X =G andY =G whereG varied from 5.5 to 5.5. The instability phenomenon of the bridge deck, which could be flutter, divergence, or large buffeting response, was defined when the pitching response exceeded 0.17 radians in root mean square (RMS). The wind speed at this phenomenon is called the critical speedU_{cr} . The equations of motion in the turbulent flow were solved by the RungeKutta method. The slopes of the aerodynamic force coefficients for the numerical simulation were obtained from experiments done in smooth flow. These values are listed in Table 2.
Figure 4, in which the vertical axis shows the critical speed
U_{cr} compared with that of no control caseU _{cr,0}, shows the variation of the critical wind speed due to the gain of the control surfaces,G . Increase in positive gain resulted in the improvement of the critical wind speed. The maximum ratioU_{cr} /U _{cr,0} was approximately 1.86 whenG varied from 5.5 to 5.5. In the case of a further negative decrease of the gainG , the critical wind speed became smaller than that of the bridge deck without the control.To check the effect of the amplifying factor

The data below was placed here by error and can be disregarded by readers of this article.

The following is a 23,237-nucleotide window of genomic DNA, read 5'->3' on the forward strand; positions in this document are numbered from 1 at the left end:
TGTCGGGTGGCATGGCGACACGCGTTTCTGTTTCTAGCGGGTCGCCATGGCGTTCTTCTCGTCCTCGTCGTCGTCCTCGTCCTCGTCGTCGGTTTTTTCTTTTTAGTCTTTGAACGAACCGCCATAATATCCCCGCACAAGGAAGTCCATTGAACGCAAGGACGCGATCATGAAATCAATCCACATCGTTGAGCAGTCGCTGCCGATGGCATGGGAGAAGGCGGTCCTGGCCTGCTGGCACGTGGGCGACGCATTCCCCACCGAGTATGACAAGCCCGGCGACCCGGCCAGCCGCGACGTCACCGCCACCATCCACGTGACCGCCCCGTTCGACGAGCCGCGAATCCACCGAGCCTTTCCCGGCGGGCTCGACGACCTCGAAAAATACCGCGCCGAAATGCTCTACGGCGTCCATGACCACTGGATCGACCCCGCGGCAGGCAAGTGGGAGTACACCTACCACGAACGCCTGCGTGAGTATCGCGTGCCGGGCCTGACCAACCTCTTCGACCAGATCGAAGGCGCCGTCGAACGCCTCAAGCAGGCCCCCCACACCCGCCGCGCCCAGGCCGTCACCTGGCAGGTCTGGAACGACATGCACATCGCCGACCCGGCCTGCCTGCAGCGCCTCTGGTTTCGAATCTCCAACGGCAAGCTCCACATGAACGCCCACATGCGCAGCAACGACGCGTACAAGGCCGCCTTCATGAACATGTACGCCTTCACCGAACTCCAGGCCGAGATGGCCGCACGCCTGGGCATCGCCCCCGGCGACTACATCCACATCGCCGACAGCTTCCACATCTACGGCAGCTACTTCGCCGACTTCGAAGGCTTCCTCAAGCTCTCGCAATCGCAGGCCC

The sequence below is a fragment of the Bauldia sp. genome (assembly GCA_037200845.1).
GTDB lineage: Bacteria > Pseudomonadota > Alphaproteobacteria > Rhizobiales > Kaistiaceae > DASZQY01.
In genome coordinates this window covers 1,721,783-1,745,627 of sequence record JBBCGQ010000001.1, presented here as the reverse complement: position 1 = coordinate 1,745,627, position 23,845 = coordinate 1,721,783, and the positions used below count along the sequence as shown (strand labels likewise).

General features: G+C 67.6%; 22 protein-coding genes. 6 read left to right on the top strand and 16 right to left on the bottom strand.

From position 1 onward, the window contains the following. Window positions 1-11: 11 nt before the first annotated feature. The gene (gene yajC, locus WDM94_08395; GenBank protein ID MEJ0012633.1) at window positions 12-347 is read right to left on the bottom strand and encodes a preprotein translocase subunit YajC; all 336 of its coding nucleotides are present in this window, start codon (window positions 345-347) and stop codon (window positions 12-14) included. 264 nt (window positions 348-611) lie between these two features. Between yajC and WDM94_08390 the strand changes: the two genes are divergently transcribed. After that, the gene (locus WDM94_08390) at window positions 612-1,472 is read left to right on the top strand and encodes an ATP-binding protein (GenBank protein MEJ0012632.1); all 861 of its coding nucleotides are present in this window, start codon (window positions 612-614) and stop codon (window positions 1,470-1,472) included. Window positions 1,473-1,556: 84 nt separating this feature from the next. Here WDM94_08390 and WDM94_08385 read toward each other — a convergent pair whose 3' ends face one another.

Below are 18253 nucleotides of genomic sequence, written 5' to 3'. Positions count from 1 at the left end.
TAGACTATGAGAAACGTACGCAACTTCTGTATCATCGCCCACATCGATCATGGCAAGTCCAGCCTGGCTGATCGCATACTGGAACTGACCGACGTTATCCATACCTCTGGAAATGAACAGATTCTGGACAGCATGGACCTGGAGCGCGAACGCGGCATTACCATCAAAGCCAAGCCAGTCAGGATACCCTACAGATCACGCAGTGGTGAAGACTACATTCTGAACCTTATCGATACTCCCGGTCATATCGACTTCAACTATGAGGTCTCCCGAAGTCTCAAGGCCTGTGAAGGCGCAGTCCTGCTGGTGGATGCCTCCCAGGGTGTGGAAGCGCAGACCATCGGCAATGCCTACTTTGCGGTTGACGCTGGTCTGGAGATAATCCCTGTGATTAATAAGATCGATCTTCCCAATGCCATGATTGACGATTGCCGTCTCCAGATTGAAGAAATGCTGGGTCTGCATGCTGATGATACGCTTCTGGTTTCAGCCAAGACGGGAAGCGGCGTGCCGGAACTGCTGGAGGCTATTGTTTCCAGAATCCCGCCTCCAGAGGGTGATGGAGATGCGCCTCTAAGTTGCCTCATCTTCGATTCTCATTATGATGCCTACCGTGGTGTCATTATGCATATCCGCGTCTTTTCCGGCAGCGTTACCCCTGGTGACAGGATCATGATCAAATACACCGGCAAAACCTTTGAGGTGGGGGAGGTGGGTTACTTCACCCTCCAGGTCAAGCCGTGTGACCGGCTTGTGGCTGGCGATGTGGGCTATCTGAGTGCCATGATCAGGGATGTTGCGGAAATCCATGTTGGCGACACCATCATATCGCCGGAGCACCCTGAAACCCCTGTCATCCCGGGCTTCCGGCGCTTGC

G on buffeting, the percentage of reduction effect for the buffeting response (PRE ) is introduced:where
RMS_{cc} andRMS _{c0} are the root mean squares of the root mean squares buffeting response for control cases and noncontrol cases, respectively; the subscriptx indicates the heavingh or pitchingα . Figure 5 shows the effect of the amplifying factorG on the buffeting atU /(ω_{α}b )=3.08. WhenG increased,PRE_{x} increased.PRE_{x} reduced and received a negative value whenG < 0.3. Wind tunnel test
3.1 Wind tunnel model
The twodimensional wind tunnel tests were conducted to investigate the effects of the mechanical flaps on the controlling of the windinduced oscillations. The springmounting of the model and flaps are shown in Figure 6. Details of the cross sectional shapes are also included.